The Warriors selected two bowlers in their lineups, Junaid Siddique and Muhammad Jawadullah, both of whom performed creditably. Similarly, the Gulf Giants selected both Aayan Khan and Sanchit Sharma for all of their matches. Rohan Mustafa opened the innings in all of the Desert Viper’s matches. As he revealed in a press conference, he played in a style that was not normal for him. This involved taking on bowlers from the first ball. His reward was 188 runs and, most probably, an enhanced understanding of the role of an opening batter in T20 cricket.

Opening batters are guaranteed involvement in the match. This is not always the case for bowlers. Aayan Khan, for example, played in 10 matches, but bowled only four overs and took two wickets. Those two wickets were gems.

The first tempted Alex Hales, the league’s highest run scorer, to pull a ball from outside off stump to the leg side boundary, straight to a fielder positioned there. The second tempted Sam Billings, when well set, to dive into the deep. Khan batted only three times. Sharma played in 11 matches and bowled in nine, being allocated 23 overs. Notably, he did not bowl in the second qualifying match, which the Giants had to win to reach the final, in which he bowled only one over.

It was also noticeable that Sheraz Ahmad Piya of the Desert Vipers, who played in eight matches, bowled only 10 overs and was not given an opportunity to bowl in the first qualifying match in the playoffs, which the Vipers won to progress straight to the final. It is understandable that teams led by seasoned international cricketers will not want to run the risk of exposing players inexperienced in such critical moments of play. Yet, how do they gain this experience?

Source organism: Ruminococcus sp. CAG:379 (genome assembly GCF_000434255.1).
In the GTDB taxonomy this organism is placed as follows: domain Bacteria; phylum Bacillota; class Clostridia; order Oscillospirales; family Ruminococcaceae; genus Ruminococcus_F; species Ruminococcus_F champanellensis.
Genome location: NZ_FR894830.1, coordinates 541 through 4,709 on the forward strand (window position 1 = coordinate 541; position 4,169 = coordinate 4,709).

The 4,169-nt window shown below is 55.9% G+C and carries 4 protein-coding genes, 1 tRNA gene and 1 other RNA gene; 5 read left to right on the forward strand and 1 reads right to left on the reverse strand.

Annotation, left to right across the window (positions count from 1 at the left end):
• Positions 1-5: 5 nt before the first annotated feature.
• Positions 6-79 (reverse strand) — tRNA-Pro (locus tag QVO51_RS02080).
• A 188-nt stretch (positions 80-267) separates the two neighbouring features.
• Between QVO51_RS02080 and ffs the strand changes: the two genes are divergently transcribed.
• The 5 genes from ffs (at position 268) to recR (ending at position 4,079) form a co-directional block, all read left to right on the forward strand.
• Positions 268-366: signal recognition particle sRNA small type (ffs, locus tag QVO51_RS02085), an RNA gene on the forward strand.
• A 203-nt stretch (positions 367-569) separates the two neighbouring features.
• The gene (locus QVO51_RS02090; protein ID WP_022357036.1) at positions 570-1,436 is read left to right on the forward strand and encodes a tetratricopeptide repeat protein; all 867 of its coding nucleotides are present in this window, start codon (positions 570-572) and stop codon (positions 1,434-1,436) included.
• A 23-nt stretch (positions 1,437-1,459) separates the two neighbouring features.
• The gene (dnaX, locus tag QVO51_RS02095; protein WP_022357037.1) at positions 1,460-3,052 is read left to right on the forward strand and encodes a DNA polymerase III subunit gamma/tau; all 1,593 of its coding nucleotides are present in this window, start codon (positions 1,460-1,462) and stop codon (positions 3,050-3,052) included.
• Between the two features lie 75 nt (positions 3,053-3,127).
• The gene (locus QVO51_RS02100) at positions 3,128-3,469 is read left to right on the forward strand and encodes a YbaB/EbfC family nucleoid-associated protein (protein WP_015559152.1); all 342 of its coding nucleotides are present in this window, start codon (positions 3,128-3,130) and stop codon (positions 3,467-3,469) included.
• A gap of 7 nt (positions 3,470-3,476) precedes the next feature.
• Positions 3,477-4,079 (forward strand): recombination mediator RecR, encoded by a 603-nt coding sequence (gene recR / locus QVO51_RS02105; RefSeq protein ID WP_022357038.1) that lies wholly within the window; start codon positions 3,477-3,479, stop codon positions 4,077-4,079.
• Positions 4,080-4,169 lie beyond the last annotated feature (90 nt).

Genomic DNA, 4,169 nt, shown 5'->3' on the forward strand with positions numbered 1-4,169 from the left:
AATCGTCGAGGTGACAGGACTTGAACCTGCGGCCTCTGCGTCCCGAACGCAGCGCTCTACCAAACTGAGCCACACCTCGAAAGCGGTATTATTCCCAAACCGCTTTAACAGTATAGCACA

In a press conference after the second qualifying match, when the Gulf Giants progressed to the final, Chris Lynn said the defeat by the Vipers in the first qualifier was an occasion that provided an opportunity to regroup and re-evaluate plans. This seemed to result in the sparse use of the UAE players in the remaining two matches, although their consolation is a winner’s medal and cheque.

The lack of these prizes was something which Moeen Ali reflected on after the Sharjah Warriors failed to reach the playoffs. He felt that he had tried to keep everyone happy, whereas the real motivation for players is to set out to win the tournament, with appropriate plans in place. The tension between giving local players opportunities for development and meeting the aspirations of experienced professionals is a management task which several teams performed better than others.

No doubt, this is a discussion which will take place with the franchises as they plan for 2024. The tournament organizers have reported that over 200 million people tuned in live to broadcasts on Zee’s various channels.

If similar dates apply next year, competition for players with SA20 will occur again. There, domestic players who did not play this year will be wanting to do so in 2024 and will be looking to develop relevant skills and produce performances which get them noticed. In the UAE, the emphasis is on getting more out of a limited pool of local talent.